Light AFV guns and the WCSP and FRES Scout projects

The cannon mounted in the turrets of LAFVs (Light Armoured Fighting Vehicles) have two principal uses: one is to engage their equivalents, for which they need guns powerful enough to penetrate their armour when using AP ammunition, while the other is to engage softer targets; unarmoured vehicles, buildings and other cover, and troops. 

A gun-armour race has been slowly developing among LAFVs. The previously common 20mm calibre, particularly the 20x139 used in the Rheinmetall Rh 202 among others, has mainly been superseded for this purpose by the 25x137 NATO round, principally in the ATK M242 Bushmaster Chain Gun, but the 30mm calibre is now standard for almost all new developments. The British 30mm Rarden L21A2 gun (30x170) has of course been in service for decades, as have the Russian BMP 30mm guns (30x165), and these have more recently been joined in service by the Mauser MK 30 and the ATK Bushmaster II (since replaced in production by the marinised MK44 version developed for the USMC's EFV), both in 30x173 calibre. One oddity is the 1950s Soviet 30x210B cartridge, developed for the NN-30 naval gun, which was adopted by Yugoslavia in the 1980s for the Zastava M86 (single ammo feed) and M89 (double feed) AFV guns; this has been revived for new Serbian LAFV developments.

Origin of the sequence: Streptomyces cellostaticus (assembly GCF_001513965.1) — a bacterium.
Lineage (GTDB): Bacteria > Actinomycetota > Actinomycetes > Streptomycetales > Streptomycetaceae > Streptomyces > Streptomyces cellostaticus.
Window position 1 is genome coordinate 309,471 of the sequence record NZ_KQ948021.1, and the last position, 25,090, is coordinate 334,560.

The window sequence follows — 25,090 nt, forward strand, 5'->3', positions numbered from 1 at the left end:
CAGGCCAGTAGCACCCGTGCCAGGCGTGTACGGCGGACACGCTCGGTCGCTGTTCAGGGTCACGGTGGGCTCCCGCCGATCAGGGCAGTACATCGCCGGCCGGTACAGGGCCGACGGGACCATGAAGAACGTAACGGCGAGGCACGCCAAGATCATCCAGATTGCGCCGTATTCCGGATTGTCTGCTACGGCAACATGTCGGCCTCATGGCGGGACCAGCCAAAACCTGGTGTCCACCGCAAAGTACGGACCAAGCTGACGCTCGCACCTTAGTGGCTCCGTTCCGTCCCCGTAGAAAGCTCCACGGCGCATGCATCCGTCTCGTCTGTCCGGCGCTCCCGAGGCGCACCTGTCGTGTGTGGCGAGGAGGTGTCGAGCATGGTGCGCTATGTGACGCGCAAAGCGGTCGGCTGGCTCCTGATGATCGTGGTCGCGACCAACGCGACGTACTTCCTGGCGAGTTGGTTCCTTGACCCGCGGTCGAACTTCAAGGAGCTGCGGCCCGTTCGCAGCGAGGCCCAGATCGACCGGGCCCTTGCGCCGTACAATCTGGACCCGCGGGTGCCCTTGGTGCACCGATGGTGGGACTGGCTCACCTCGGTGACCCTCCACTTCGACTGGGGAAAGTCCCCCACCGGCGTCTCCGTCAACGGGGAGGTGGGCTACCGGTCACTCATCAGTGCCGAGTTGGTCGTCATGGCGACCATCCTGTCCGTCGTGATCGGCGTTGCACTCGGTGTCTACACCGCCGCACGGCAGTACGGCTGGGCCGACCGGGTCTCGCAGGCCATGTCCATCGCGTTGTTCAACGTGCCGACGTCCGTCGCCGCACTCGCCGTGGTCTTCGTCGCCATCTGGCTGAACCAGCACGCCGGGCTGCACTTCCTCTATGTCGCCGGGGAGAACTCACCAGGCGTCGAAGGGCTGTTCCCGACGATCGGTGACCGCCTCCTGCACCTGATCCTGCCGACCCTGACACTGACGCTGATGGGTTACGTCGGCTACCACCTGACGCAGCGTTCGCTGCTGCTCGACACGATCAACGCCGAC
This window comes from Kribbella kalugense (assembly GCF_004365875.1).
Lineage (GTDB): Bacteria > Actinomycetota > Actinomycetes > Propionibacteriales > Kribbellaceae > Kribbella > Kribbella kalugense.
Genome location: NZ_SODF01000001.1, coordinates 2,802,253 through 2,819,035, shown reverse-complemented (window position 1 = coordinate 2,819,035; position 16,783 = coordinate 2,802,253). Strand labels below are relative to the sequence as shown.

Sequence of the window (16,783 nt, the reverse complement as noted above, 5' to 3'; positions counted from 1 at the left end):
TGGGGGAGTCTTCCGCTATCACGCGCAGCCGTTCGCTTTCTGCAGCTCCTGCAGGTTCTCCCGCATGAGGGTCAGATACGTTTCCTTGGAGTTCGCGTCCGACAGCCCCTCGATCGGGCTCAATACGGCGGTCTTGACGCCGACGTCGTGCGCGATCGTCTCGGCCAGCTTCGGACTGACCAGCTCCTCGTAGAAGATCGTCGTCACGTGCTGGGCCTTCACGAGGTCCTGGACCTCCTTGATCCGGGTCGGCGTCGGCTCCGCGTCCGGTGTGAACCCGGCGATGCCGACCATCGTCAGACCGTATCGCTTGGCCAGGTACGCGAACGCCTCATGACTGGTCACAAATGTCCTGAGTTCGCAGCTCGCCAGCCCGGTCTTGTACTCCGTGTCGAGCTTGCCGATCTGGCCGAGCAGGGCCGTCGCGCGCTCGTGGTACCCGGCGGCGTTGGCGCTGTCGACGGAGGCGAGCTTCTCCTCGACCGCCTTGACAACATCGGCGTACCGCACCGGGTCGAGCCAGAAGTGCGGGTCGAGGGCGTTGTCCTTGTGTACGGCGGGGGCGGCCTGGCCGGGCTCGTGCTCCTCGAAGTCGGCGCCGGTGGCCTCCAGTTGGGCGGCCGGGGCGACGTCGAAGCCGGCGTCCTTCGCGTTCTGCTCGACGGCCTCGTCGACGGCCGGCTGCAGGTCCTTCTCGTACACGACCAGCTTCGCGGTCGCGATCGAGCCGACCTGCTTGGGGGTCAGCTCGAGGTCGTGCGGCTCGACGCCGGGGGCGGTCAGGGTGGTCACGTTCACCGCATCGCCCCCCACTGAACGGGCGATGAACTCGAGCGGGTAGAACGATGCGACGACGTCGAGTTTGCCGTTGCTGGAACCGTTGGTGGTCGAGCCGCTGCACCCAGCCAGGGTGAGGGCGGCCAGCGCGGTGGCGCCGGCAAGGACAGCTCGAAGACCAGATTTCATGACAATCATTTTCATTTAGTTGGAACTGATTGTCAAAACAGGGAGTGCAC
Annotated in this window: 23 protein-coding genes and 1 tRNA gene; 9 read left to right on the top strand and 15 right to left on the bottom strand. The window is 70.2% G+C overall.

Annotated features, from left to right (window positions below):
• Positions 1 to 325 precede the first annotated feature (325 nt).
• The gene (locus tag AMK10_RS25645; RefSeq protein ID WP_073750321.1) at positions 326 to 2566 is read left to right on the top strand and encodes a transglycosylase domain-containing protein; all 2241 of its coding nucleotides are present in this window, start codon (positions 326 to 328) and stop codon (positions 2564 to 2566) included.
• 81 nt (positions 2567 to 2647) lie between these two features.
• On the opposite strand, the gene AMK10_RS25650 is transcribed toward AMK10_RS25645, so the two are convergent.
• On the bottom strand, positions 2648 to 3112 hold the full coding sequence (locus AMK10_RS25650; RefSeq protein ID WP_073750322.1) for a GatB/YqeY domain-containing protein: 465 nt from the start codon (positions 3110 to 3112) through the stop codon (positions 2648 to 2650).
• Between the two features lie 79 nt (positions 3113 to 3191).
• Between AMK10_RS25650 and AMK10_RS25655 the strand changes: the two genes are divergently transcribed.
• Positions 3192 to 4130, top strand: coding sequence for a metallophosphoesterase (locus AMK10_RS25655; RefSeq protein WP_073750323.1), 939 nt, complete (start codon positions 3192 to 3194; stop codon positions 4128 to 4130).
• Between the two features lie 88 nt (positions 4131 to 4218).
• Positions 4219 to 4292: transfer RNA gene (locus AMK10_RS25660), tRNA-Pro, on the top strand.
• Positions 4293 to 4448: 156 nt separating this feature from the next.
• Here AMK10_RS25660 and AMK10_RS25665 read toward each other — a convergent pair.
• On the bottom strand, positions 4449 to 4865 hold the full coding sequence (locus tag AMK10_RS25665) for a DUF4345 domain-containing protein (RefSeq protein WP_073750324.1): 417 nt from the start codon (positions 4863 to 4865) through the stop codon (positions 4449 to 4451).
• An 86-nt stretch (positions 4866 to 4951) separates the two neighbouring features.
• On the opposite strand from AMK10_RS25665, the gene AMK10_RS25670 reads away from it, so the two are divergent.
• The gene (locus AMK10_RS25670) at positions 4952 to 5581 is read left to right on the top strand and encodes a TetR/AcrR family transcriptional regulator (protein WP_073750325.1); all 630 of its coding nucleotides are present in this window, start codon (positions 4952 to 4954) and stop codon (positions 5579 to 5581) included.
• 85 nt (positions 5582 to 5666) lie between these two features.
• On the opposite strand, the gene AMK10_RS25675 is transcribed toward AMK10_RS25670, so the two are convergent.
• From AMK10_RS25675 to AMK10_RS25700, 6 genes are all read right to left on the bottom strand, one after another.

M2A2 Bradley with 25mm M242 Bushmaster
Moving up in power, the 35x228 Oerlikon round as used in the Oerlikon KDE has been in service for some years in the Japanese Type 89 MICV. The Netherlands and Denmark have also chosen this round for their new CV9035 MICV, only this time in ATK's Bushmaster III. The 40x365R Bofors L70 has been in Swedish service for some years in the CV9040, and the round is also used by the new Korean Infantry Fighting Vehicle. In the late 1970s, Germany considered the idea of a Marder MICV armed with a version of the Bofors 57mm in 57x438R calibre, but this went nowhere.